The UK public’s huge blind spot when it comes to road safety: tyres
British drivers are potentially putting themselves in danger over the winter months thanks to ignorance around tyre safety, according to analysis by AA Cars, the AA’s used car website
- (62%) of Brits guessed incorrectly or simply didn’t know the correct legal minimum tyre tread depth for cars in the UK
- (56%) weren’t aware that the maximum fine for driving on worn-out tyres was £2,500 and three penalty points
- These worrying statistics become even more pressing as the roads get more dangerous during the winter months
- AA Cars warning to consumers as used cars sometimes sold with much older tyres fitted
Many UK drivers could find themselves facing legal trouble for their lack of knowledge – over half (62%) of Brits guessed incorrectly or simply didn’t know the correct legal minimum tyre tread depth for cars in the UK. Six in 10 (56%) also weren’t aware that the maximum fine for driving on worn-out tyres was £2,500 and three penalty points.
There’s further ignorance when it comes to used tyres, as 7% of motorists believe that used tyres are just as safe as new equivalents. As well as this, one in five (21%) drivers believe that most used tyres sold in the UK comply with regulations. In reality, the vast majority (98%) of secondhand tyres probably don’t.
One in five (19%) drivers have bought used tyres in the past and while 10% would never buy part-worns again, a further one in eight (13%) plan to do so in the future. A third (33%) of drivers believe that they are either more cost-effective than new ones or just don’t know whether new or used tyres offer better value.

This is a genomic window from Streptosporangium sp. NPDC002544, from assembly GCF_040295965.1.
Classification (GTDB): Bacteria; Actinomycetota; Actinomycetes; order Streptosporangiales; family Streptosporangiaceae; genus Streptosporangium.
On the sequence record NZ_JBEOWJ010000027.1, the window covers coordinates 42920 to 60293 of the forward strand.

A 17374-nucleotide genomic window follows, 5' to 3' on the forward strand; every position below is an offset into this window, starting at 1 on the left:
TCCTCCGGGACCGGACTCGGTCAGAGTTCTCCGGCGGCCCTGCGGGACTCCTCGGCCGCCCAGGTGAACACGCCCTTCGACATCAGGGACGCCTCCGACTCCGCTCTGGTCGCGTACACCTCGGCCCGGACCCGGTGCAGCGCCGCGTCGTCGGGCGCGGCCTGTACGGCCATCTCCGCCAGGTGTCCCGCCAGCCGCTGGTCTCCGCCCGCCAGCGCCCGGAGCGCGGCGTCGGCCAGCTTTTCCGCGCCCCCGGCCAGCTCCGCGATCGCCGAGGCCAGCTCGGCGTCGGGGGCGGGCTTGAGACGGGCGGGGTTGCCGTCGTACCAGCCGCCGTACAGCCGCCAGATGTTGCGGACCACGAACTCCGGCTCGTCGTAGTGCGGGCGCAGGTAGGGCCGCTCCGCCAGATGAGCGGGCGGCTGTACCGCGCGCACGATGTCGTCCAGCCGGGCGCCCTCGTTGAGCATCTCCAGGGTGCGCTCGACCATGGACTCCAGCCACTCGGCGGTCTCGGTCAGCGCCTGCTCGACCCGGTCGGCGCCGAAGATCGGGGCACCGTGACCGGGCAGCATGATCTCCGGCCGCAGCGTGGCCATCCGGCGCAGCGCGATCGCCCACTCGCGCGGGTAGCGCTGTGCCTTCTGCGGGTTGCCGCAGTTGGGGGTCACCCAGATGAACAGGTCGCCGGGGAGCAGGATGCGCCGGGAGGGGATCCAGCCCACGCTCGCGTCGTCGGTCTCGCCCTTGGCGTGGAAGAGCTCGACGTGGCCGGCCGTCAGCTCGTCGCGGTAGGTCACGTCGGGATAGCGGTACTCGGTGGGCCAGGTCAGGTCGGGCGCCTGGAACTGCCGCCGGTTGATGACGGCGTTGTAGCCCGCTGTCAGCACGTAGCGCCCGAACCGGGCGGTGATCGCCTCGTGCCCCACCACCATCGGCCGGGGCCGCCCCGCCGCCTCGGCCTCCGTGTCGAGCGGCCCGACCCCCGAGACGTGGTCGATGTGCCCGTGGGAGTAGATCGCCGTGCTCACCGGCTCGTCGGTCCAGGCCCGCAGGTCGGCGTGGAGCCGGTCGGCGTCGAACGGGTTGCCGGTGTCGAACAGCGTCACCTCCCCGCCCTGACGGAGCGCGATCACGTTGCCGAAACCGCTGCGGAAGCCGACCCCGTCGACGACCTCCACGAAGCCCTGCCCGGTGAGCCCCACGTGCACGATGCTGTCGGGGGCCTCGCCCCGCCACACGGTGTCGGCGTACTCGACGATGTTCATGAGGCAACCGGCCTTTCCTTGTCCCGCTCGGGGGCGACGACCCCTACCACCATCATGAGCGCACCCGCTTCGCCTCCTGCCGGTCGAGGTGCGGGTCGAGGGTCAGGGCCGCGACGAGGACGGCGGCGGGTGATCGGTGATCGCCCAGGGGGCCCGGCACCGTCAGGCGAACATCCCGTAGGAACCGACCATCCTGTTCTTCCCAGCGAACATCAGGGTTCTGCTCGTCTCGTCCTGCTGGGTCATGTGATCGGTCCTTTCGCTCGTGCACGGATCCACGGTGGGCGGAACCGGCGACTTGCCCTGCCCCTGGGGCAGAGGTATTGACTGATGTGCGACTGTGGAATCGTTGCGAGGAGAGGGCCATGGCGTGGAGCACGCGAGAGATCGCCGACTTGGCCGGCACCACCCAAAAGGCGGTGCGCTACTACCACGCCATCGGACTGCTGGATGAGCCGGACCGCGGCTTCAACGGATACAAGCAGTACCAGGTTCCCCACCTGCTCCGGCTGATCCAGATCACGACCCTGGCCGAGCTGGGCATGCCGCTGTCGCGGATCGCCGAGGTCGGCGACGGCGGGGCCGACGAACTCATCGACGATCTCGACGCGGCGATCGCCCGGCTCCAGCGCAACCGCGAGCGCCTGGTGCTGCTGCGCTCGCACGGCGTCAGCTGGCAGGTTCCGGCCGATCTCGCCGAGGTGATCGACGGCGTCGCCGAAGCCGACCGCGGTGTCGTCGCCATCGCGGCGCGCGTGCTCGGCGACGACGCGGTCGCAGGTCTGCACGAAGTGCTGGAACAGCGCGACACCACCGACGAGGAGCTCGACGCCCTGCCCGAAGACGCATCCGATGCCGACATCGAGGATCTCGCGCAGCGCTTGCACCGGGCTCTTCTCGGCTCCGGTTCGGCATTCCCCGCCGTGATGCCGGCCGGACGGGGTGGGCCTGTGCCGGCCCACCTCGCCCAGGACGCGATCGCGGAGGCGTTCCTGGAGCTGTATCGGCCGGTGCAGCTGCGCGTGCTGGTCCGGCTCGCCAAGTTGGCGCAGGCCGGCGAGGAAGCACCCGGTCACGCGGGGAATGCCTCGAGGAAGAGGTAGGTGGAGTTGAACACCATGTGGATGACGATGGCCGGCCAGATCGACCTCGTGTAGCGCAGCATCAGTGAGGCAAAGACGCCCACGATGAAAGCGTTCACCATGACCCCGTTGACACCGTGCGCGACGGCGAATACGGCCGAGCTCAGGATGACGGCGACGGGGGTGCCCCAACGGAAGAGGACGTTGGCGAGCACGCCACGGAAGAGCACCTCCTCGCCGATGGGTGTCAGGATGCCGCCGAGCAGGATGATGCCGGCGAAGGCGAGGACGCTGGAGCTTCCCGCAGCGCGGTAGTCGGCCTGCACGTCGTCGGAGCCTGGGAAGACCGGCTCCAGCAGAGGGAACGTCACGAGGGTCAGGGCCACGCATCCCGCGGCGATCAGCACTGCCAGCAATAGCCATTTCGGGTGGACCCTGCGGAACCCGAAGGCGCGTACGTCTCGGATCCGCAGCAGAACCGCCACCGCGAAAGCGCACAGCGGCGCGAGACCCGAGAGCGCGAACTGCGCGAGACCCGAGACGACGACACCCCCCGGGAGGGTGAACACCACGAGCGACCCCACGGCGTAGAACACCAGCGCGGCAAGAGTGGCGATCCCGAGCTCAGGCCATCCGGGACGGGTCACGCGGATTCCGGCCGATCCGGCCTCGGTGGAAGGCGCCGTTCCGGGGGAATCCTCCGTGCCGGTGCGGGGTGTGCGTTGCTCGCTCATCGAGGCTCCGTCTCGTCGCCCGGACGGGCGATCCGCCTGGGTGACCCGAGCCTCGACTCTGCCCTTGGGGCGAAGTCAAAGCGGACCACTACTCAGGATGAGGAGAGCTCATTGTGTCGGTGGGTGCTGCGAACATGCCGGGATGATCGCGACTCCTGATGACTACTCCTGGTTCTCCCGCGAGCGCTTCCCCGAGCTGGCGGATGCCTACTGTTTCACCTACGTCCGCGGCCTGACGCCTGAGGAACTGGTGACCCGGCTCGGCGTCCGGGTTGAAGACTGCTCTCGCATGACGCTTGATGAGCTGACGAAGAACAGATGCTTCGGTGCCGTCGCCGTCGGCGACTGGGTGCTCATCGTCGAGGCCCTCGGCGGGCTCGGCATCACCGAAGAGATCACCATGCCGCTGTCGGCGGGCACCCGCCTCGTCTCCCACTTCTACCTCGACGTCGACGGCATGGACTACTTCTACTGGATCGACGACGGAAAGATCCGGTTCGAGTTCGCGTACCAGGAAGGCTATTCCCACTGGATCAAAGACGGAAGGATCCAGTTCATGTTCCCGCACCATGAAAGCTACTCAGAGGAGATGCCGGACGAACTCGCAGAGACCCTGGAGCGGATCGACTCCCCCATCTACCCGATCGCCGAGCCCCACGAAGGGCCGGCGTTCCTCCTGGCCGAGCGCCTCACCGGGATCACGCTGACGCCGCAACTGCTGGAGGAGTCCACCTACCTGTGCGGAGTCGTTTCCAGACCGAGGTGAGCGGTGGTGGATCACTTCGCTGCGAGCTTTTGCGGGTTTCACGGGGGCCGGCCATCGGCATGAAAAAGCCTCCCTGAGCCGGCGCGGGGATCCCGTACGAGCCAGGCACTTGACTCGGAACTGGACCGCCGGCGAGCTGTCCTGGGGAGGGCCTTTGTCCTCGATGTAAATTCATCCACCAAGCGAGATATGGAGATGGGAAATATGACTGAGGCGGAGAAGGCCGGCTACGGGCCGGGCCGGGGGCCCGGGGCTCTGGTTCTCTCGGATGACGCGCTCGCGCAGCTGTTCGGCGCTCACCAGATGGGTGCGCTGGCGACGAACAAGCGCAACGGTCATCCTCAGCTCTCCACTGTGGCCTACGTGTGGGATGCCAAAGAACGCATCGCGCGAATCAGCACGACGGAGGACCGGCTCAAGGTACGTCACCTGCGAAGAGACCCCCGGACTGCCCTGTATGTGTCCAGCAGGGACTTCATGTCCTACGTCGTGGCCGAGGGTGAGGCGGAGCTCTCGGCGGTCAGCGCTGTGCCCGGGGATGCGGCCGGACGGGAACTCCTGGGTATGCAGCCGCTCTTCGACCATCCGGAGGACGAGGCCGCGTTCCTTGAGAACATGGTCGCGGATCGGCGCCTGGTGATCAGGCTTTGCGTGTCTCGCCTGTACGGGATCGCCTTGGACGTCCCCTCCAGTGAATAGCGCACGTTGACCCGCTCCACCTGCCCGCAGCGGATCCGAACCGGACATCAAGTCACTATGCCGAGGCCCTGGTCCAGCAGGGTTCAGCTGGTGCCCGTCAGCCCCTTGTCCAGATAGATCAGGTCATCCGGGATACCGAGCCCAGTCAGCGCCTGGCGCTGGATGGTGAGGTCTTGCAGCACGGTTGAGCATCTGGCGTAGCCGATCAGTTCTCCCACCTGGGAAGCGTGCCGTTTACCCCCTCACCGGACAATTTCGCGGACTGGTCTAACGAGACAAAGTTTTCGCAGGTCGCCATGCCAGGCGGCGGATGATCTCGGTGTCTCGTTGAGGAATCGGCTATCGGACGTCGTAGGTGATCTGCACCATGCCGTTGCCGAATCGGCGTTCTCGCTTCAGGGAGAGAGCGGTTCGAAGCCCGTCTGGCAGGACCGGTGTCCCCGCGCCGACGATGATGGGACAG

AA Cars offers advice on checking the tyres when buying a new car:
- Car buyers should be mindful that, in the past, nearly-new and used cars have been found to have been fitted with much older tyres.
- Taking a look at the dot code on the sidewall of the tyre can give you an indication of how old the tyres are – the last four digits of this code can tell you, respectively, what week and year the tyre was created.
- Since it’s often hard to discern whether tyres are up to scratch when you head down to the forecourt, the ‘20p test’ will help to establish – at a glance – the depth of tread left on the tyres; it’s also worth taking a pressure gauge, or asking for a gauge at the forecourt, to see if the car’s tyres are correctly inflated.
James Fairclough, CEO of AA Cars comments: “Despite some really effective campaigns from the likes of TyreSafe warning consumers about the dangers of secondhand tyres in recent years, it’s clear that a number of prevailing myths about part-worns continue to underpin their sales.
“The safety case for buying new tyres over used ones has been well-documented but drivers must understand the argument that part-worns offer better value for money is a fallacy too. Secondhand tyres might boast cheaper price points than new ones, but the tread left on these tyres is typically materially less, meaning you’ll be looking for yet more replacements in no time at all. It’s also worth considering that a large proportion of the secondhand stock in the UK actually fails to meet the minimum legal safety standards.
“If you see any bumps or bulges in the sidewall of the tyre, it’s important that you don’t drive away from the dealer, as these aren’t roadworthy and can be very dangerous to drive on. While some of these tyre deformities can be spotted straightaway, for extra peace of mind it might be worth considering a pre-sale vehicle inspection since not all issues are immediately apparent.”